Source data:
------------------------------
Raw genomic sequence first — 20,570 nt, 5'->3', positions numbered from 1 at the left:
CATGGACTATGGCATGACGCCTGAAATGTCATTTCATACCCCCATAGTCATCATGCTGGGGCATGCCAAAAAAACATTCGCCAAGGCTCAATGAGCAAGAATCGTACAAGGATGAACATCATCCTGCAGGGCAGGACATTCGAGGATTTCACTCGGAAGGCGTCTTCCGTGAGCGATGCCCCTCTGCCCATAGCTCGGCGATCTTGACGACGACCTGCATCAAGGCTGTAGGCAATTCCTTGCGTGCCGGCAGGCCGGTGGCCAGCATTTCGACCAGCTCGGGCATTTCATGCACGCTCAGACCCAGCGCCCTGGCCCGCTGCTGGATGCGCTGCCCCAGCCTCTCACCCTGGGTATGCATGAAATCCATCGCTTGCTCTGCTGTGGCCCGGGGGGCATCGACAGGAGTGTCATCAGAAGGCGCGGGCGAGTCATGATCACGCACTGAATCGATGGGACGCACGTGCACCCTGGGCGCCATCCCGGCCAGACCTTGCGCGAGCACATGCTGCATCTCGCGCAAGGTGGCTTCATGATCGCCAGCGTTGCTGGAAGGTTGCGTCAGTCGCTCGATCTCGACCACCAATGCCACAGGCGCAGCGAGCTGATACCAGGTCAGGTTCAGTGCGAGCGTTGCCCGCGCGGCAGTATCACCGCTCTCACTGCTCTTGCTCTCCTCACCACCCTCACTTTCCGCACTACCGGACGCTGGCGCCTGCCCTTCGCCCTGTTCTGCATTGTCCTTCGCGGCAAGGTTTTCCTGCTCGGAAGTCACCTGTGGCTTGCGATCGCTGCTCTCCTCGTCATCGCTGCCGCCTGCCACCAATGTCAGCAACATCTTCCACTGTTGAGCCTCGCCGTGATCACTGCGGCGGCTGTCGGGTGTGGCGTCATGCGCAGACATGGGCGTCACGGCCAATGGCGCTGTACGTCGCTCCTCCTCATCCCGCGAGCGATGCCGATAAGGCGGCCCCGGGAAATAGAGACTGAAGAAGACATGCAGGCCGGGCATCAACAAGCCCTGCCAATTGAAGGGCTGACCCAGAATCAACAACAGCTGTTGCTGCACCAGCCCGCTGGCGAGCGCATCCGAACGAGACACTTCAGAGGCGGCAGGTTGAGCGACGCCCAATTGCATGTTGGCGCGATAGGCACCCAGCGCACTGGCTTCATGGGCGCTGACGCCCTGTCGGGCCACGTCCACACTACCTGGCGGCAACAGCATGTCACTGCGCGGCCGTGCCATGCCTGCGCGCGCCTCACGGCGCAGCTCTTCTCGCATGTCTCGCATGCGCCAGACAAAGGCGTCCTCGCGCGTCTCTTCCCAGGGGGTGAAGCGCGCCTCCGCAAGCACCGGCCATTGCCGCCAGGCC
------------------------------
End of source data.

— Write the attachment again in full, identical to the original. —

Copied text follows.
Raw genomic sequence first — 20,570 nt, 5'->3', positions numbered from 1 at the left:
CATGGACTATGGCATGACGCCTGAAATGTCATTTCATACCCCCATAGTCATCATGCTGGGGCATGCCAAAAAAACATTCGCCAAGGCTCAATGAGCAAGAATCGTACAAGGATGAACATCATCCTGCAGGGCAGGACATTCGAGGATTTCACTCGGAAGGCGTCTTCCGTGAGCGATGCCCCTCTGCCCATAGCTCGGCGATCTTGACGACGACCTGCATCAAGGCTGTAGGCAATTCCTTGCGTGCCGGCAGGCCGGTGGCCAGCATTTCGACCAGCTCGGGCATTTCATGCACGCTCAGACCCAGCGCCCTGGCCCGCTGCTGGATGCGCTGCCCCAGCCTCTCACCCTGGGTATGCATGAAATCCATCGCTTGCTCTGCTGTGGCCCGGGGGGCATCGACAGGAGTGTCATCAGAAGGCGCGGGCGAGTCATGATCACGCACTGAATCGATGGGACGCACGTGCACCCTGGGCGCCATCCCGGCCAGACCTTGCGCGAGCACATGCTGCATCTCGCGCAAGGTGGCTTCATGATCGCCAGCGTTGCTGGAAGGTTGCGTCAGTCGCTCGATCTCGACCACCAATGCCACAGGCGCAGCGAGCTGATACCAGGTCAGGTTCAGTGCGAGCGTTGCCCGCGCGGCAGTATCACCGCTCTCACTGCTCTTGCTCTCCTCACCACCCTCACTTTCCGCACTACCGGACGCTGGCGCCTGCCCTTCGCCCTGTTCTGCATTGTCCTTCGCGGCAAGGTTTTCCTGCTCGGAAGTCACCTGTGGCTTGCGATCGCTGCTCTCCTCGTCATCGCTGCCGCCTGCCACCAATGTCAGCAACATCTTCCACTGTTGAGCCTCGCCGTGATCACTGCGGCGGCTGTCGGGTGTGGCGTCATGCGCAGACATGGGCGTCACGGCCAATGGCGCTGTACGTCGCTCCTCCTCATCCCGCGAGCGATGCCGATAAGGCGGCCCCGGGAAATAGAGACTGAAGAAGACATGCAGGCCGGGCATCAACAAGCCCTGCCAATTGAAGGGCTGACCCAGAATCAACAACAGCTGTTGCTGCACCAGCCCGCTGGCGAGCGCATCCGAACGAGACACTTCAGAGGCGGCAGGTTGAGCGACGCCCAATTGCATGTTGGCGCGATAGGCACCCAGCGCACTGGCTTCATGGGCGCTGACGCCCTGTCGGGCCACGTCCACACTACCTGGCGGCAACAGCATGTCACTGCGCGGCCGTGCCATGCCTGCGCGCGCCTCACGGCGCAGCTCTTCTCGCATGTCTCGCATGCGCCAGACAAAGGCGTCCTCGCGCGTCTCTTCCCAGGGGGTGAAGCGCGCCTCCGCAAGCACCGGCCATTGCCGCCAGGCC